I know how they feel: Toyota's quoting me $400 to fix a loose sun visor because they have to take the entire @&%#! side of the car apart to get to it.

      Try replacing a heater core in a modern car - usually the entire dash assembly has to be removed to get it out. Figure out how much a factory shop is going to charge you for that.

      Better than the Chevy 2.8L transverse V6 I suppose. The section of the shop manual for replacing spark plugs starts with: "Unbolt the dogbone and engine mounts and rotate the eng

  • Dissolve it (Score:5, Interesting)

    by rally2xs (1093023) on Thursday June 25, 2009 @05:37PM (#28472865)
    Acid.
  • ...the answer is simple.

    If you can cut it out (vibration damage to the area.)

    If you cant freeze it out.

    how about a strong suction device and a bottle of some strong acid. Pop the acid and try and suck the knob till it comes.. out...lol ^_^

    Or in reality.. just use the acid to burn some of the knob away and take it out. Make sure you've got some alkali handy to stop the reaction before it does an "Alien" on you and melt the whole way through the deck ...

  • Stuck knob (Score:5, Funny)

    by Hatta (162192) on Thursday June 25, 2009 @06:15PM (#28473389) Journal

    If this condition lasts for more than 4 hours, call a doctor.

    • I know this is off topic, but I saw this [comics.com] cartoon today in a similar vein. But it took my a few seconds to get it...

  • ...you read that as "Stuck Know Causes Serious Windows Damage To Atlantis", and think "How the hell do they know what OS they were using on that sunken island?"

    I just know realized, that even my question does not make any sense...

  • Am I the only one thinking wearing it down with solvent or electrolysis might be the way to go? It looks like they've got pretty good access, they could even pour a silicone sealant past it to keep the solvent out of places it shouldn't be, then peel it out afterward.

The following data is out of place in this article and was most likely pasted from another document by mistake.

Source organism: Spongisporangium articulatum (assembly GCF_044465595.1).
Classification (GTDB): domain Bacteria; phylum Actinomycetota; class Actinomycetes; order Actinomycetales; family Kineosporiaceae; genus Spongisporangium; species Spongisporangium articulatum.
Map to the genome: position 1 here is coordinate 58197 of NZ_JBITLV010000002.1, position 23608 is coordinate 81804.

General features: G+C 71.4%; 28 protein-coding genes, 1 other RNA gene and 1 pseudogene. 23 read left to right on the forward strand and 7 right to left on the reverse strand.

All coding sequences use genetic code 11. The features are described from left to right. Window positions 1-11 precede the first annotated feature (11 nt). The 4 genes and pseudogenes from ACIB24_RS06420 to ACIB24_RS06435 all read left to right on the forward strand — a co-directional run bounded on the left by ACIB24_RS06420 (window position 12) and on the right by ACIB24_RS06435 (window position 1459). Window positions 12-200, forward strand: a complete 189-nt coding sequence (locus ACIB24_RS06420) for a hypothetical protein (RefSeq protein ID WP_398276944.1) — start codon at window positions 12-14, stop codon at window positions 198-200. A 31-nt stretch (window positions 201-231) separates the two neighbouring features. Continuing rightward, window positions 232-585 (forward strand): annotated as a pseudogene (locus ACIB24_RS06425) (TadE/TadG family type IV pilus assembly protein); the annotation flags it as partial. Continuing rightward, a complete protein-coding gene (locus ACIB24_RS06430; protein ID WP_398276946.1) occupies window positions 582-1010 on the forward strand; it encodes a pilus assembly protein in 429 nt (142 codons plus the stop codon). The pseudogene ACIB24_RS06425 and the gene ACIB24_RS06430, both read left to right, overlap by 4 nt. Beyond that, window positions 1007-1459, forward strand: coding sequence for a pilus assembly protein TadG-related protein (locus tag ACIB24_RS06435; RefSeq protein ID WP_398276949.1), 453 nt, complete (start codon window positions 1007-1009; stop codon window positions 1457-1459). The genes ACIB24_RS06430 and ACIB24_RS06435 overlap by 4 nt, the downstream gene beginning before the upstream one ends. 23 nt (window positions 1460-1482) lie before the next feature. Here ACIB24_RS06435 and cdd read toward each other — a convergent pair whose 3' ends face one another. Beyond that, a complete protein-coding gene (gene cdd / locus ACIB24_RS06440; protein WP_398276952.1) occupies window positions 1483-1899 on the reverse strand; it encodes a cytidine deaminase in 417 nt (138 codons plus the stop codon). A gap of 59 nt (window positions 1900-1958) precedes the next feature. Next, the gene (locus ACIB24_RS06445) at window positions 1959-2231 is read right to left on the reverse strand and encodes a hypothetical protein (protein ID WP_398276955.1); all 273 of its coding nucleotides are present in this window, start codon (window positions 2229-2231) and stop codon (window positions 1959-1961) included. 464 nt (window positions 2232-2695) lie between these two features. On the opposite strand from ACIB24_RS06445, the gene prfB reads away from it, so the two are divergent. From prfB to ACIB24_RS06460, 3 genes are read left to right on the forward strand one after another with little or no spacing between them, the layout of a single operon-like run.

Only at NASA can a stuck knob result in 6 months of delays.

    • by geekoid (135745)

      Only an idiot would bash NASA over something he has no facts about.

    • by pz (113803)

      Am I the only one thinking wearing it down with solvent or electrolysis might be the way to go? It looks like they've got pretty good access, they could even pour a silicone sealant past it to keep the solvent out of places it shouldn't be, then peel it out afterward.

      Looking at the photos of attempts to use dry ice, it already appears they are doing things like applying sealants, or protecting the areas around the knob. Electrical dissolution is an interesting idea. I'd be worried about the heat it would generate, though.

  • Why any car is made with other than LED lights (perhaps cold-cathode is good enough, or for some reason that I don't know even better) rather than little incandescent bulbs is beyond me. "Here's an important part we know will fail, that's about 18" from the driver. Let's make it very, very difficult to remove, so when the important dashlights fail, he'll need to pay someone with more tools a lot of money to fix the 10-cent lightbulb."

    Headlights, the same way, at least the ones on a) a 1998 Subaru Outback an

    • Re: (Score:3, Insightful)

      by lgw (121541)

      I have found the that the main difference between a $20K car and a $50K car is that the $0.20 parts get replaced with $0.50 parts. Not shaving every possible penny on every possible part seems to help a lot quality-wise. I just wish I could buy the $21K car with just those parts upgrades!

    • Re: (Score:3, Funny)

      by tomthegeek (1145233)

      The radio that came with my 99 Grand Am has an incandescent bulb to light up the display. No way to easily replace it, in order to fix it I had to pull the whole radio apart. Tell me that's not planned obsolescence. Oh and if I ever find the guy that designed the headlights I'm going to kick him square in the nuts.

  • and once in space, remove the knob.

    Seriously though, heat it until it softens and changes shape, or slowly dissolve it.

  • OK, so they can't cut it with ordinary tools because damage to the window from the vibes and chips would be an issue.

    Looks like a job for electrodynamic machining.

    Sparks through a liquid to the part temporarily create a plasma cavity through the liquid and melt a spot where they land. When the spark stops the cavity collapses with the resulting shock wave splashing the still-molten material into the liquid where it instantly freezes as dust.

    Repeat several thousand times per second, monitoring the spark vol

  • by Sebilrazen (870600) <blahsebilrazen@blah.com> on Thursday June 25, 2009 @07:58PM (#28474967)
    How many rocket scientists does it take to get a stuck knob unstuck?
  • why can't they put postive pressure inside the orbiter and pop it out?

    but a better question perhaps, is why the hell is there junk rolling around inside the space shuttle?